The book is a very original re-imagining of Cinderella with a human heroine full of faults, not all of them her fault. She's sweet and spunky and theThe book is a very original re-imagining of Cinderella with a human heroine full of faults, not all of them her fault. She's sweet and spunky and the characters are delightful. Anne Hathaway plays a fine Ella, but they turned the movie into a chick-flick that resembled "Ever After" too close for comfort--especially when the book is great in its own right. ...more
I recently watched the movie and reread the book so I could decide how I really felt about it since it had been more than three years since I first reI recently watched the movie and reread the book so I could decide how I really felt about it since it had been more than three years since I first read it. Alex Flinn creates a modern-day fairy tale centered around the Beast and his quest to find someone to love him--not just his pretty face. His father is obsessed with good looks and exiles his son to a lone Brownstone with a maid and a tutor to cater to his needs. Just when Kyle has resigned himself to his lot, a thief/junkie bribes him with his daughter as long as he doesn't press charges. Kyle does everything he can to make her feel like a princess, but she's had to carve her own way in life and flinches at the riches handed to her. Of course Kyle eventually learns his lesson and comes to love the girl, but it's actually an interesting journey for the reader. The movie differs from the book in a few ways, but the essentials remain intact, even it comes across as a little corny teenage love story. My favorite addition in the movie is the tattoo that reflects the seasons and reminds him how little time he was left--sorry, no awesome tattoos here, only a lion-like beast loose on the streets of New York....more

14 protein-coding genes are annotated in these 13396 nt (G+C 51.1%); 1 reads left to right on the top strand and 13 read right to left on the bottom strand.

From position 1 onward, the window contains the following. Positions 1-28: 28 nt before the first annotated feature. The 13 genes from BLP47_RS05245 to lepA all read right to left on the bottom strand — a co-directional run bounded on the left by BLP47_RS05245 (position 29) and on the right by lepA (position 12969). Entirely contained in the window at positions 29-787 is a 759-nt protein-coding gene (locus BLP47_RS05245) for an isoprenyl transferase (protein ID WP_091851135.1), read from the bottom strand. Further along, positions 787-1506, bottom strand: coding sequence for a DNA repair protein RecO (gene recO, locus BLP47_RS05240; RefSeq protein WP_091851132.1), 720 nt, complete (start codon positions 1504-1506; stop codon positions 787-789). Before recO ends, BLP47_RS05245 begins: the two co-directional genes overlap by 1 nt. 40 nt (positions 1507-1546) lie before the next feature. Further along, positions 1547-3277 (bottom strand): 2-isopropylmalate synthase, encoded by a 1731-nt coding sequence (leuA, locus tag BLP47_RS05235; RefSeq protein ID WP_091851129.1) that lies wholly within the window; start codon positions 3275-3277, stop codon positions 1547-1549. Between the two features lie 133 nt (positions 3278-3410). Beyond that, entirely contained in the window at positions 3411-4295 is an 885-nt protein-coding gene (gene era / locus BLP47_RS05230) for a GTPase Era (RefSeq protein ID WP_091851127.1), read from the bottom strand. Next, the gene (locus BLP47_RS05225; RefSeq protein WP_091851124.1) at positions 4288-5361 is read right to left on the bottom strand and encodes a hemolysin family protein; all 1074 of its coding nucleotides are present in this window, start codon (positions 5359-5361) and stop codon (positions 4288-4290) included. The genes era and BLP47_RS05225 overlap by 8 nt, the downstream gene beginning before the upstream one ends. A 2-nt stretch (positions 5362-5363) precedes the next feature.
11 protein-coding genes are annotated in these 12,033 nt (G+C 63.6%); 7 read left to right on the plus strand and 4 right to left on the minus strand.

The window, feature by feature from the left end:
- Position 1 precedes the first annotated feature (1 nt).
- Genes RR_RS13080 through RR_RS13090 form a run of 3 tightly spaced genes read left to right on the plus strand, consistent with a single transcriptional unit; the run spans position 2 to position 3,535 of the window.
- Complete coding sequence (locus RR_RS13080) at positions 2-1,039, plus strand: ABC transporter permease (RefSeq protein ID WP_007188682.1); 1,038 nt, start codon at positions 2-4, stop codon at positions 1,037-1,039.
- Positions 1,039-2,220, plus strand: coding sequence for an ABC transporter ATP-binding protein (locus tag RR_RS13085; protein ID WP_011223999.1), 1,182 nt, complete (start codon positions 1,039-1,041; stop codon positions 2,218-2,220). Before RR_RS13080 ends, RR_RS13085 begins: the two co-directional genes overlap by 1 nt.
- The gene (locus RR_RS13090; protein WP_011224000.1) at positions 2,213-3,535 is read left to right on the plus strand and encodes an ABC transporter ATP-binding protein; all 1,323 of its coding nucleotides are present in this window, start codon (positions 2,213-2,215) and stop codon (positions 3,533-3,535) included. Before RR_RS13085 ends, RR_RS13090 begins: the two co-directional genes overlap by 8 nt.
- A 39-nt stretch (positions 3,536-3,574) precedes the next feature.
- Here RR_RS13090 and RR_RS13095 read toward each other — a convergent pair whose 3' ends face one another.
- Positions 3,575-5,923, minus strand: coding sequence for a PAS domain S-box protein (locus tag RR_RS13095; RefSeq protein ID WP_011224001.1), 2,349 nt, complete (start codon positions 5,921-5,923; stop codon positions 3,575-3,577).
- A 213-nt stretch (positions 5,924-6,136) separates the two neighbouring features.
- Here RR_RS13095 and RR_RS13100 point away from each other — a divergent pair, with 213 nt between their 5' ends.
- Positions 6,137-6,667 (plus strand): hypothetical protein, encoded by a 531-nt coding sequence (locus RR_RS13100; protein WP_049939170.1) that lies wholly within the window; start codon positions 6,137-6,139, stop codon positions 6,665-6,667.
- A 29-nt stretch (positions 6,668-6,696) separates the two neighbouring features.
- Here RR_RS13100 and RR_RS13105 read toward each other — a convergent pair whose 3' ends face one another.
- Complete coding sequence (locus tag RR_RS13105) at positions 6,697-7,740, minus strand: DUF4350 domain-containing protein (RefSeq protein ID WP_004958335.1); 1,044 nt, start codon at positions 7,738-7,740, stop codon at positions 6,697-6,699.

Based on a fairy tale by the Brothers Grimm (they really earned that name, didn't they?), The Goose Girl is a story of a beautiful princess who journeBased on a fairy tale by the Brothers Grimm (they really earned that name, didn't they?), The Goose Girl is a story of a beautiful princess who journeys to another kingdom to be wed, only to have her servant take her identity and (try) to take her life. In order to survive, she takes the job as goose girl to the king. One day as she is talking to herself, the king overhears and discovers she is the real princess and the impostor is executed, Grimm style.